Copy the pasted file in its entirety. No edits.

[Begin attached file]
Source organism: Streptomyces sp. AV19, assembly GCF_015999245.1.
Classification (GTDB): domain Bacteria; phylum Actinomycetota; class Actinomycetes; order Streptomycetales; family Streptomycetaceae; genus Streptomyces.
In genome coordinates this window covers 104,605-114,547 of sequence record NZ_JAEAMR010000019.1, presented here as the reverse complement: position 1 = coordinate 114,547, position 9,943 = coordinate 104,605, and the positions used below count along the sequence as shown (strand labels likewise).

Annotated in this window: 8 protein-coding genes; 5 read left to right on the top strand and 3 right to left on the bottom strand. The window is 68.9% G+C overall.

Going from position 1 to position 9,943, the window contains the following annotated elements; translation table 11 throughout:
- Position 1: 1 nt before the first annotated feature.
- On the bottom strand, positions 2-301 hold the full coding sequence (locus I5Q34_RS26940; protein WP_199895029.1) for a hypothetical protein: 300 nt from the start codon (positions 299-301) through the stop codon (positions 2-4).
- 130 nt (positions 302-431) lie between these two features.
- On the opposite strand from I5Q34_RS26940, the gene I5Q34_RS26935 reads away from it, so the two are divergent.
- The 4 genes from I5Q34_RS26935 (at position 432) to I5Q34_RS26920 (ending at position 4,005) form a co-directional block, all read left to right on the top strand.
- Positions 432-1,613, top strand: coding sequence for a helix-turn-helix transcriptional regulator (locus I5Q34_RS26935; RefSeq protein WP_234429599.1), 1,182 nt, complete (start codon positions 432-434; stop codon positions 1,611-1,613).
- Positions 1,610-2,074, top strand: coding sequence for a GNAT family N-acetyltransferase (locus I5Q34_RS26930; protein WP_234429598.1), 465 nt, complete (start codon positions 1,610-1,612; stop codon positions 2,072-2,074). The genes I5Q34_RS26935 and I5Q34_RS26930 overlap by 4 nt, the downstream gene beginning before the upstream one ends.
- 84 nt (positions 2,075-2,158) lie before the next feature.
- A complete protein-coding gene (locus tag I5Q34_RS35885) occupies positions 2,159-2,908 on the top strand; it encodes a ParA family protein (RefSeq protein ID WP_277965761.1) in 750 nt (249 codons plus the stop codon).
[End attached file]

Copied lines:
Source organism: Streptomyces sp. AV19, assembly GCF_015999245.1.
Classification (GTDB): domain Bacteria; phylum Actinomycetota; class Actinomycetes; order Streptomycetales; family Streptomycetaceae; genus Streptomyces.
In genome coordinates this window covers 104,605-114,547 of sequence record NZ_JAEAMR010000019.1, presented here as the reverse complement: position 1 = coordinate 114,547, position 9,943 = coordinate 104,605, and the positions used below count along the sequence as shown (strand labels likewise).

Annotated in this window: 8 protein-coding genes; 5 read left to right on the top strand and 3 right to left on the bottom strand. The window is 68.9% G+C overall.

Going from position 1 to position 9,943, the window contains the following annotated elements; translation table 11 throughout:
- Position 1: 1 nt before the first annotated feature.
- On the bottom strand, positions 2-301 hold the full coding sequence (locus I5Q34_RS26940; protein WP_199895029.1) for a hypothetical protein: 300 nt from the start codon (positions 299-301) through the stop codon (positions 2-4).
- 130 nt (positions 302-431) lie between these two features.
- On the opposite strand from I5Q34_RS26940, the gene I5Q34_RS26935 reads away from it, so the two are divergent.
- The 4 genes from I5Q34_RS26935 (at position 432) to I5Q34_RS26920 (ending at position 4,005) form a co-directional block, all read left to right on the top strand.
- Positions 432-1,613, top strand: coding sequence for a helix-turn-helix transcriptional regulator (locus I5Q34_RS26935; RefSeq protein WP_234429599.1), 1,182 nt, complete (start codon positions 432-434; stop codon positions 1,611-1,613).
- Positions 1,610-2,074, top strand: coding sequence for a GNAT family N-acetyltransferase (locus I5Q34_RS26930; protein WP_234429598.1), 465 nt, complete (start codon positions 1,610-1,612; stop codon positions 2,072-2,074). The genes I5Q34_RS26935 and I5Q34_RS26930 overlap by 4 nt, the downstream gene beginning before the upstream one ends.
- 84 nt (positions 2,075-2,158) lie before the next feature.
- A complete protein-coding gene (locus tag I5Q34_RS35885) occupies positions 2,159-2,908 on the top strand; it encodes a ParA family protein (RefSeq protein ID WP_277965761.1) in 750 nt (249 codons plus the stop codon).